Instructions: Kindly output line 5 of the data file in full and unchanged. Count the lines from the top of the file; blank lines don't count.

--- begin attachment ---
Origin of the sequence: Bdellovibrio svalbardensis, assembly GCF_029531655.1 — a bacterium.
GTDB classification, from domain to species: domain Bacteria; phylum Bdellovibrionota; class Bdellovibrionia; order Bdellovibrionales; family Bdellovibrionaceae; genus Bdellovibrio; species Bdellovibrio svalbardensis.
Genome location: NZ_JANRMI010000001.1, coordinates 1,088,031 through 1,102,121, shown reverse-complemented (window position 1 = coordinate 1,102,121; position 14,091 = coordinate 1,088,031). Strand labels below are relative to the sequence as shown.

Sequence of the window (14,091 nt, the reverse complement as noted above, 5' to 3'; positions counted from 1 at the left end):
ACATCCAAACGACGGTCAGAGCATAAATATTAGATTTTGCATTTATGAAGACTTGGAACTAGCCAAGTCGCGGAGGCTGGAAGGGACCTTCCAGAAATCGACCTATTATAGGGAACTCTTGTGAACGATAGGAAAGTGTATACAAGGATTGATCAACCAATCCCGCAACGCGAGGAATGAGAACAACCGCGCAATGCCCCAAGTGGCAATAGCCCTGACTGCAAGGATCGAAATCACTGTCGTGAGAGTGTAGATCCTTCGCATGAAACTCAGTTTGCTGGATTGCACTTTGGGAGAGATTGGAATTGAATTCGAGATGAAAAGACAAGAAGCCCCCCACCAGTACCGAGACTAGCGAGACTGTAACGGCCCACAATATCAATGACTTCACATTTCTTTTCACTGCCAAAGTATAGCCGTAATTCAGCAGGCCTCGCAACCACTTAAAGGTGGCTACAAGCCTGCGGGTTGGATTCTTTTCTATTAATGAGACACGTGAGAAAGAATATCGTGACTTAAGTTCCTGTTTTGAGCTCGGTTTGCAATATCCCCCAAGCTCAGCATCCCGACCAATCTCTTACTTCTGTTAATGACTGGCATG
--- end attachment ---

ACATCCAAACGACGGTCAGAGCATAAATATTAGATTTTGCATTTATGAAGACTTGGAACTAGCCAAGTCGCGGAGGCTGGAAGGGACCTTCCAGAAATCGACCTATTATAGGGAACTCTTGTGAACGATAGGAAAGTGTATACAAGGATTGATCAACCAATCCCGCAACGCGAGGAATGAGAACAACCGCGCAATGCCCCAAGTGGCAATAGCCCTGACTGCAAGGATCGAAATCACTGTCGTGAGAGTGTAGATCCTTCGCATGAAACTCAGTTTGCTGGATTGCACTTTGGGAGAGATTGGAATTGAATTCGAGATGAAAAGACAAGAAGCCCCCCACCAGTACCGAGACTAGCGAGACTGTAACGGCCCACAATATCAATGACTTCACATTTCTTTTCACTGCCAAAGTATAGCCGTAATTCAGCAGGCCTCGCAACCACTTAAAGGTGGCTACAAGCCTGCGGGTTGGATTCTTTTCTATTAATGAGACACGTGAGAAAGAATATCGTGACTTAAGTTCCTGTTTTGAGCTCGGTTTGCAATATCCCCCAAGCTCAGCATCCCGACCAATCTCTTACTTCTGTTAATGACTGGCATG